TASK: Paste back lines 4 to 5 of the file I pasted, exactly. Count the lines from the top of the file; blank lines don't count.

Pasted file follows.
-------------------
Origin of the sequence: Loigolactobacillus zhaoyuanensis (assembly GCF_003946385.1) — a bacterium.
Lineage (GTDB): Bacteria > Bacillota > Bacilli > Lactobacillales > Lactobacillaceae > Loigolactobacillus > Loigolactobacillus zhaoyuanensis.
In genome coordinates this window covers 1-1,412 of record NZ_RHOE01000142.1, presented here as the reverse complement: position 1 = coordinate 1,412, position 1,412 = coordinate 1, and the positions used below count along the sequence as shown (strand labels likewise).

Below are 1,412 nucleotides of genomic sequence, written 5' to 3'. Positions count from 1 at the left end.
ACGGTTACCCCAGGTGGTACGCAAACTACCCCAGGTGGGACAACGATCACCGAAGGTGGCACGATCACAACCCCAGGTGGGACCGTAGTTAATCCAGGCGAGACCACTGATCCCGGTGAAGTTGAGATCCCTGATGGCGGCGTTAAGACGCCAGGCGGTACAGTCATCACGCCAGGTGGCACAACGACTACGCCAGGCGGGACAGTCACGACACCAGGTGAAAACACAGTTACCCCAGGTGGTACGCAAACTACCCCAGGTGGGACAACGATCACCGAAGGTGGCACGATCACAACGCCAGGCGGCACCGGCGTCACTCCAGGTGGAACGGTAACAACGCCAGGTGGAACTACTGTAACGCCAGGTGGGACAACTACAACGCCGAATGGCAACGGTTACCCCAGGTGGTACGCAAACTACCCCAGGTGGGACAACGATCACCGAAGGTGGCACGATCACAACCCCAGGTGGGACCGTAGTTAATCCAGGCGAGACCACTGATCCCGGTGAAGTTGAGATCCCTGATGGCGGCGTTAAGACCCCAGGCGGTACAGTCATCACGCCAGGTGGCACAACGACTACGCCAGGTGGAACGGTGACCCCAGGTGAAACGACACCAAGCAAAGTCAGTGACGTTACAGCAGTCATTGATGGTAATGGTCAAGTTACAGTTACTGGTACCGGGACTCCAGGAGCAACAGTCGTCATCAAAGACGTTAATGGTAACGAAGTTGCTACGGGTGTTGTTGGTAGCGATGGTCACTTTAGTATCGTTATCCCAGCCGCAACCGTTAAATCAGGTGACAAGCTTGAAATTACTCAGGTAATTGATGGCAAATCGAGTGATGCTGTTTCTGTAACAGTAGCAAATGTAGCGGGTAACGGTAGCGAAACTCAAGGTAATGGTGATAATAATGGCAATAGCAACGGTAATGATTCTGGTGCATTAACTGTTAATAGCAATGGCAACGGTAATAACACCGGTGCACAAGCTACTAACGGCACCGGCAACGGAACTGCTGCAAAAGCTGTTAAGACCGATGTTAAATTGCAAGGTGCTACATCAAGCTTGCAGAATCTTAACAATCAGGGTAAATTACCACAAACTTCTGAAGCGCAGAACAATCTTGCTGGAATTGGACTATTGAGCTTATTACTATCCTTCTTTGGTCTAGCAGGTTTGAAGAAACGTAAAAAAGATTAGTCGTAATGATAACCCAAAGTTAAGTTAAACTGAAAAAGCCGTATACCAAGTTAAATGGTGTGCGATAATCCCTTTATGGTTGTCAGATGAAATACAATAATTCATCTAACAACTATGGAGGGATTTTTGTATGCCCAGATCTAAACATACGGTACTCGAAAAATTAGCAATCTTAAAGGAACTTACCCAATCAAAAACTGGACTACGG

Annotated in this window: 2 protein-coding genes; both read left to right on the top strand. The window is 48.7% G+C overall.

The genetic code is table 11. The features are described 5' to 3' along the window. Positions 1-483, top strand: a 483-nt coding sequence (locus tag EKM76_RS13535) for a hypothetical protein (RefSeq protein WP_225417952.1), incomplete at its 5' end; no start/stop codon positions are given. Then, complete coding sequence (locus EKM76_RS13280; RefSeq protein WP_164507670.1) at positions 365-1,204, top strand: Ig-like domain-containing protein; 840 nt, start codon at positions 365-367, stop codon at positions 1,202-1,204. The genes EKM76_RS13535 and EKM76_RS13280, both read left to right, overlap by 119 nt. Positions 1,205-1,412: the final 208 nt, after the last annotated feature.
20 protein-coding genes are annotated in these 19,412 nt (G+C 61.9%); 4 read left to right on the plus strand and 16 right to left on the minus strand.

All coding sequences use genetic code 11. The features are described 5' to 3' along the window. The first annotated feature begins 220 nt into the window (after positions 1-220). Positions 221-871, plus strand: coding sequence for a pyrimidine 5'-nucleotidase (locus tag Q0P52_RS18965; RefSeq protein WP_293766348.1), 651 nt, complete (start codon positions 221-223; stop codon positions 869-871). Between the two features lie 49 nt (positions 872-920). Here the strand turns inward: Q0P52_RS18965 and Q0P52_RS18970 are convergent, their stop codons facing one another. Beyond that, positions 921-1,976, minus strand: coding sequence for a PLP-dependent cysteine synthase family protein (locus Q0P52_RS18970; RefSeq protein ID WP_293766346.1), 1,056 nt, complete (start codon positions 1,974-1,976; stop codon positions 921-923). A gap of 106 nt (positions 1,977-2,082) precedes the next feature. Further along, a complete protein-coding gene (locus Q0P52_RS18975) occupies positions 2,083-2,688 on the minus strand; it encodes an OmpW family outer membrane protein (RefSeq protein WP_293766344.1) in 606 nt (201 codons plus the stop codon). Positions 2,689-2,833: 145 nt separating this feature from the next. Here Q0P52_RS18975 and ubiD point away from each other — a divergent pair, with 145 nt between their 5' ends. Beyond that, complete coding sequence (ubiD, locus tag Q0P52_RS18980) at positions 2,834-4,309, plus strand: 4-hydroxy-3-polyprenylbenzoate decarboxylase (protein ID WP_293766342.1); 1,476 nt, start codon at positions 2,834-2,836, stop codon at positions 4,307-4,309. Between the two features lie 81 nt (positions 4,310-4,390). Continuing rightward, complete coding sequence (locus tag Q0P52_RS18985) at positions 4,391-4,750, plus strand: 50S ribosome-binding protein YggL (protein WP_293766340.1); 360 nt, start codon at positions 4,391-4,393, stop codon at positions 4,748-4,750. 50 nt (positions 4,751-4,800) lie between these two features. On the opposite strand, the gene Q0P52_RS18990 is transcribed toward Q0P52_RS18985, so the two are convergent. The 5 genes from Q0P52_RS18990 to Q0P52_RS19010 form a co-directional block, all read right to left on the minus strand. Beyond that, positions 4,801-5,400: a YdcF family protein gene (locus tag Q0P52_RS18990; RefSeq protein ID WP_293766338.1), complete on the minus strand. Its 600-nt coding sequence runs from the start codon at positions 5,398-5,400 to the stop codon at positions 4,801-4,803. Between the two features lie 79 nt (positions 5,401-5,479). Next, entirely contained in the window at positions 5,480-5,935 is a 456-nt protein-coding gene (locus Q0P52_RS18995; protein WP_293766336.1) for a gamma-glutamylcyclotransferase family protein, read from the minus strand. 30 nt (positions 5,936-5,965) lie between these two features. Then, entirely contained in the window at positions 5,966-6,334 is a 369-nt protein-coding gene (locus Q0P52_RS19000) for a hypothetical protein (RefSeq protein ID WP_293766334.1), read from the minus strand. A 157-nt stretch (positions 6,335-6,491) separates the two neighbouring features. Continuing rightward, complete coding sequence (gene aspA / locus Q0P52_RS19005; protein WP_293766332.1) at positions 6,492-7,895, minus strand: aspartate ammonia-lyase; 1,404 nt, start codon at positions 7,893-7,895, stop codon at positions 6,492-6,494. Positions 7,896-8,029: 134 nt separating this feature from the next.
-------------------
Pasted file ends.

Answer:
Below are 1,412 nucleotides of genomic sequence, written 5' to 3'. Positions count from 1 at the left end.
ACGGTTACCCCAGGTGGTACGCAAACTACCCCAGGTGGGACAACGATCACCGAAGGTGGCACGATCACAACCCCAGGTGGGACCGTAGTTAATCCAGGCGAGACCACTGATCCCGGTGAAGTTGAGATCCCTGATGGCGGCGTTAAGACGCCAGGCGGTACAGTCATCACGCCAGGTGGCACAACGACTACGCCAGGCGGGACAGTCACGACACCAGGTGAAAACACAGTTACCCCAGGTGGTACGCAAACTACCCCAGGTGGGACAACGATCACCGAAGGTGGCACGATCACAACGCCAGGCGGCACCGGCGTCACTCCAGGTGGAACGGTAACAACGCCAGGTGGAACTACTGTAACGCCAGGTGGGACAACTACAACGCCGAATGGCAACGGTTACCCCAGGTGGTACGCAAACTACCCCAGGTGGGACAACGATCACCGAAGGTGGCACGATCACAACCCCAGGTGGGACCGTAGTTAATCCAGGCGAGACCACTGATCCCGGTGAAGTTGAGATCCCTGATGGCGGCGTTAAGACCCCAGGCGGTACAGTCATCACGCCAGGTGGCACAACGACTACGCCAGGTGGAACGGTGACCCCAGGTGAAACGACACCAAGCAAAGTCAGTGACGTTACAGCAGTCATTGATGGTAATGGTCAAGTTACAGTTACTGGTACCGGGACTCCAGGAGCAACAGTCGTCATCAAAGACGTTAATGGTAACGAAGTTGCTACGGGTGTTGTTGGTAGCGATGGTCACTTTAGTATCGTTATCCCAGCCGCAACCGTTAAATCAGGTGACAAGCTTGAAATTACTCAGGTAATTGATGGCAAATCGAGTGATGCTGTTTCTGTAACAGTAGCAAATGTAGCGGGTAACGGTAGCGAAACTCAAGGTAATGGTGATAATAATGGCAATAGCAACGGTAATGATTCTGGTGCATTAACTGTTAATAGCAATGGCAACGGTAATAACACCGGTGCACAAGCTACTAACGGCACCGGCAACGGAACTGCTGCAAAAGCTGTTAAGACCGATGTTAAATTGCAAGGTGCTACATCAAGCTTGCAGAATCTTAACAATCAGGGTAAATTACCACAAACTTCTGAAGCGCAGAACAATCTTGCTGGAATTGGACTATTGAGCTTATTACTATCCTTCTTTGGTCTAGCAGGTTTGAAGAAACGTAAAAAAGATTAGTCGTAATGATAACCCAAAGTTAAGTTAAACTGAAAAAGCCGTATACCAAGTTAAATGGTGTGCGATAATCCCTTTATGGTTGTCAGATGAAATACAATAATTCATCTAACAACTATGGAGGGATTTTTGTATGCCCAGATCTAAACATACGGTACTCGAAAAATTAGCAATCTTAAAGGAACTTACCCAATCAAAAACTGGACTACGG